Problems with overheating mobile phones could be reduced significantly thanks to a plastic being developed by Loughborough University scientists.
The new plastic, unlike the ones currently used in mobile phone covers, dissipates heat created by the lithium batteries and reduces the likelihood of injury to the owners.
Dr Sara Ronca, the principal investigator for the research into the plastic, said: “The current plastic cases do not dissipate heat and have been known to get too hot, with phones doing strange things.
“For example, when you heat up plastic too much it will deform. If the plastic dissipates heat this will happen less.”
Dr Ronca said the new plastic is vital because the drive in electronics towards miniaturisation has increased the need for smart materials than can cope with things like heat dissipation.
It could be a major boost for manufacturers of all kinds of electronic devices like computers, as well as electric motors and generators, solar panels, batteries and heat exchangers in power generation.
It can be used as a heat sink in computers as a replacement for metals, which are expensive, heavy and also conduct electricity, and composite materials which are not only dearer but also harder to recycle because of the fillers they contain.
The plastic is called ultra-high molecular-weight polyethylene (UHMWPE) which is used to make a variety of products, from prostheses to body armour.
It is not normally good at conducting heat, but Dr Ronca has developed a method of synthesising and processing it so that it does.
She said: “We know that it works, we know it is thermally conductive, because we already have the data. What we have to do now is find out how we can tailor the material for any industrial application.”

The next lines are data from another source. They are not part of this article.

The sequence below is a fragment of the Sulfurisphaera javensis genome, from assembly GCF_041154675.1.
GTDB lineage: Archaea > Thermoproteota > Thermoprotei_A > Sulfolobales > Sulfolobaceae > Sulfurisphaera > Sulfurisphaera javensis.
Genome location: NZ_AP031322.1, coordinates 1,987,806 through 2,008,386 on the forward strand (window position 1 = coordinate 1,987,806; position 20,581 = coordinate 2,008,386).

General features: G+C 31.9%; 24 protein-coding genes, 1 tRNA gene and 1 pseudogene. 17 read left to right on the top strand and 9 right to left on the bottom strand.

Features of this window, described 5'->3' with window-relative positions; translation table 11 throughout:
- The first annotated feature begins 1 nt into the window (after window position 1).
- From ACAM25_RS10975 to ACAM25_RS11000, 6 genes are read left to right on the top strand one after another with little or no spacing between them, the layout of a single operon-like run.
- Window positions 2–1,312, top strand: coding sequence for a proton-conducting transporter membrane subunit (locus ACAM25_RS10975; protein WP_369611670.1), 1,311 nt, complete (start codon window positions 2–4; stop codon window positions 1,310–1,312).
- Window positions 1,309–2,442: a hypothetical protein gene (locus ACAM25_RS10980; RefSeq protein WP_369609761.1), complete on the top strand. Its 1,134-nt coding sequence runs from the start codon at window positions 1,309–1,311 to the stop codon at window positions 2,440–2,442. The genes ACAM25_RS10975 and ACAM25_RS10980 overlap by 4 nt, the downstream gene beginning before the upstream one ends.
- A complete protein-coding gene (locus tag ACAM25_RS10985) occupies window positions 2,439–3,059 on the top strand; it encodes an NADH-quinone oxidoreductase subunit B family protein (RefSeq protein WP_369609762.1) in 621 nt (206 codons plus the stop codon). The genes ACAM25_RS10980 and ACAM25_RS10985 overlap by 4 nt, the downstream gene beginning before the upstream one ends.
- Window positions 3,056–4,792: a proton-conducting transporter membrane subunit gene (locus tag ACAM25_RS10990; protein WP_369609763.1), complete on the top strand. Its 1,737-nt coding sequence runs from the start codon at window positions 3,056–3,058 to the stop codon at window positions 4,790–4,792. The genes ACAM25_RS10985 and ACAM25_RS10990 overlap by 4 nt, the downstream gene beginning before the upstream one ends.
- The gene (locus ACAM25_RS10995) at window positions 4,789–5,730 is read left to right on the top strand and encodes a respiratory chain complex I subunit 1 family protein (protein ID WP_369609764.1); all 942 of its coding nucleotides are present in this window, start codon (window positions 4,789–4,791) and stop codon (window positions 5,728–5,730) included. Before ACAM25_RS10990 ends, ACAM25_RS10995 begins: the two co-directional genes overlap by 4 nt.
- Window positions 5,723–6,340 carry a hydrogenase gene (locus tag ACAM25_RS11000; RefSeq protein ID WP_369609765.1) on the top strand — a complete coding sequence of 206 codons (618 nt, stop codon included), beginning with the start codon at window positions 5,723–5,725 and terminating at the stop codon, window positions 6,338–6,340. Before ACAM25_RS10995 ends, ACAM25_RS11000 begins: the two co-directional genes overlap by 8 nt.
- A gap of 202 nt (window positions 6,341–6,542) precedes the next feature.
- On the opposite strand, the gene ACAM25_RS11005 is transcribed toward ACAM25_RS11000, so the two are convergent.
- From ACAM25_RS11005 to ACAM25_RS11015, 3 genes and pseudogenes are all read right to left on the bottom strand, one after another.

Dr Ronca, from the Department of Materials, is building on work started by Professor Sanjay Rastogi.
She has received a £98,000 grant from the Engineering and Physical Sciences Research Council (EPSRC) for the two year project whose aim is to get the plastic ready for industry, with the participation in kind of Teijin Aramid, a company from the Netherlands.
Plastics do not conduct heat well because of the random paths and entanglement of their polymer chains.
UHMWPE is no different. While it has chains that are aligned in the same direction, which are vital for heat transfer, they are tangled like spaghetti. Therefore, it has low thermal conductivity and is also difficult to process.
But Professor Rastogi and Dr Ronca have developed a synthetic/processing strategy that allows achieving less entangled and highly aligned chains able to promote the heat transfer by something called lattice vibration.
She said: “We have devised a synthetic strategy that enables us to directly obtain UHMWPE with a reduced number of entanglements.
“It is easier to process this material in a way that chains are extended and nicely aligned.
“When you get this type of structure the polymer is not conductive electrically but it can conduct thermal energy by lattice movement.
“We have demonstrated that this material can be easily processed, without the need for any solvent, to give tapes and filaments with high chain alignment.
“The question is, can we get a material that has different thermal conductivities according to the polymer’s molecular characteristics?
“And can we tailor thermal conductivity by tailoring the material properties?
“The results from the project will enable us to realise a lightweight, cheap, easy to process and to recycle material where the thermal conductivity can be tuned in a range of useful values by suitable modifications of the synthetic processing steps.